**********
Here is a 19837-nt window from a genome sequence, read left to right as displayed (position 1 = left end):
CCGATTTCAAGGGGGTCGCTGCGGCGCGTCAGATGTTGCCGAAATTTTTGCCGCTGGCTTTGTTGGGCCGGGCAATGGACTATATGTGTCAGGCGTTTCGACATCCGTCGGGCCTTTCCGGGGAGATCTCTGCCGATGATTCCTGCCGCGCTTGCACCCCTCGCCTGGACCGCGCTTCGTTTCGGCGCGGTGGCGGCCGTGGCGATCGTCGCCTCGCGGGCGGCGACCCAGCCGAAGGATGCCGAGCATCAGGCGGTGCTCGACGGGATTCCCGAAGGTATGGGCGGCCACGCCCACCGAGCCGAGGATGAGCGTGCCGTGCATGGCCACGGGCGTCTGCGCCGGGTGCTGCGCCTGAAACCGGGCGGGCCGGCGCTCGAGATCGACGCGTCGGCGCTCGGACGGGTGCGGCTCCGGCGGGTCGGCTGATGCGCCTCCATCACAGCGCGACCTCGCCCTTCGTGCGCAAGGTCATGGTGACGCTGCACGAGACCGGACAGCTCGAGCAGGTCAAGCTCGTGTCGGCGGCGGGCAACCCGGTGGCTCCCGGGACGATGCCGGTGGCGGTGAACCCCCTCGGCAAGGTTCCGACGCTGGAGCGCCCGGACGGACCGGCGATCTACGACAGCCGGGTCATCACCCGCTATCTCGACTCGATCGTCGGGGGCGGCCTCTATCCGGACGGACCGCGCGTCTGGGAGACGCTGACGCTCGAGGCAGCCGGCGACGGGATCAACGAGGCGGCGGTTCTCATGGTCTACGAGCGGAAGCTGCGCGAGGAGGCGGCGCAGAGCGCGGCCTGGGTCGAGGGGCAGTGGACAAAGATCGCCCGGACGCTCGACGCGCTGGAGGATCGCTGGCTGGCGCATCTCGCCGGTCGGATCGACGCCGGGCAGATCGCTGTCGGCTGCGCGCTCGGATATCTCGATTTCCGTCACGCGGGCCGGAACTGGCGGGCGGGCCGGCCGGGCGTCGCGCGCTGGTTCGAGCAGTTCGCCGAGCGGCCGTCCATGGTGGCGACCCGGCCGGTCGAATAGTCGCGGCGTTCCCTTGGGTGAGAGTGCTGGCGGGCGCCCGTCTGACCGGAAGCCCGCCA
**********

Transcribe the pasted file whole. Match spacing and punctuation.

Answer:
Here is a 19837-nt window from a genome sequence, read left to right as displayed (position 1 = left end):
CCGATTTCAAGGGGGTCGCTGCGGCGCGTCAGATGTTGCCGAAATTTTTGCCGCTGGCTTTGTTGGGCCGGGCAATGGACTATATGTGTCAGGCGTTTCGACATCCGTCGGGCCTTTCCGGGGAGATCTCTGCCGATGATTCCTGCCGCGCTTGCACCCCTCGCCTGGACCGCGCTTCGTTTCGGCGCGGTGGCGGCCGTGGCGATCGTCGCCTCGCGGGCGGCGACCCAGCCGAAGGATGCCGAGCATCAGGCGGTGCTCGACGGGATTCCCGAAGGTATGGGCGGCCACGCCCACCGAGCCGAGGATGAGCGTGCCGTGCATGGCCACGGGCGTCTGCGCCGGGTGCTGCGCCTGAAACCGGGCGGGCCGGCGCTCGAGATCGACGCGTCGGCGCTCGGACGGGTGCGGCTCCGGCGGGTCGGCTGATGCGCCTCCATCACAGCGCGACCTCGCCCTTCGTGCGCAAGGTCATGGTGACGCTGCACGAGACCGGACAGCTCGAGCAGGTCAAGCTCGTGTCGGCGGCGGGCAACCCGGTGGCTCCCGGGACGATGCCGGTGGCGGTGAACCCCCTCGGCAAGGTTCCGACGCTGGAGCGCCCGGACGGACCGGCGATCTACGACAGCCGGGTCATCACCCGCTATCTCGACTCGATCGTCGGGGGCGGCCTCTATCCGGACGGACCGCGCGTCTGGGAGACGCTGACGCTCGAGGCAGCCGGCGACGGGATCAACGAGGCGGCGGTTCTCATGGTCTACGAGCGGAAGCTGCGCGAGGAGGCGGCGCAGAGCGCGGCCTGGGTCGAGGGGCAGTGGACAAAGATCGCCCGGACGCTCGACGCGCTGGAGGATCGCTGGCTGGCGCATCTCGCCGGTCGGATCGACGCCGGGCAGATCGCTGTCGGCTGCGCGCTCGGATATCTCGATTTCCGTCACGCGGGCCGGAACTGGCGGGCGGGCCGGCCGGGCGTCGCGCGCTGGTTCGAGCAGTTCGCCGAGCGGCCGTCCATGGTGGCGACCCGGCCGGTCGAATAGTCGCGGCGTTCCCTTGGGTGAGAGTGCTGGCGGGCGCCCGTCTGACCGGAAGCCCGCCA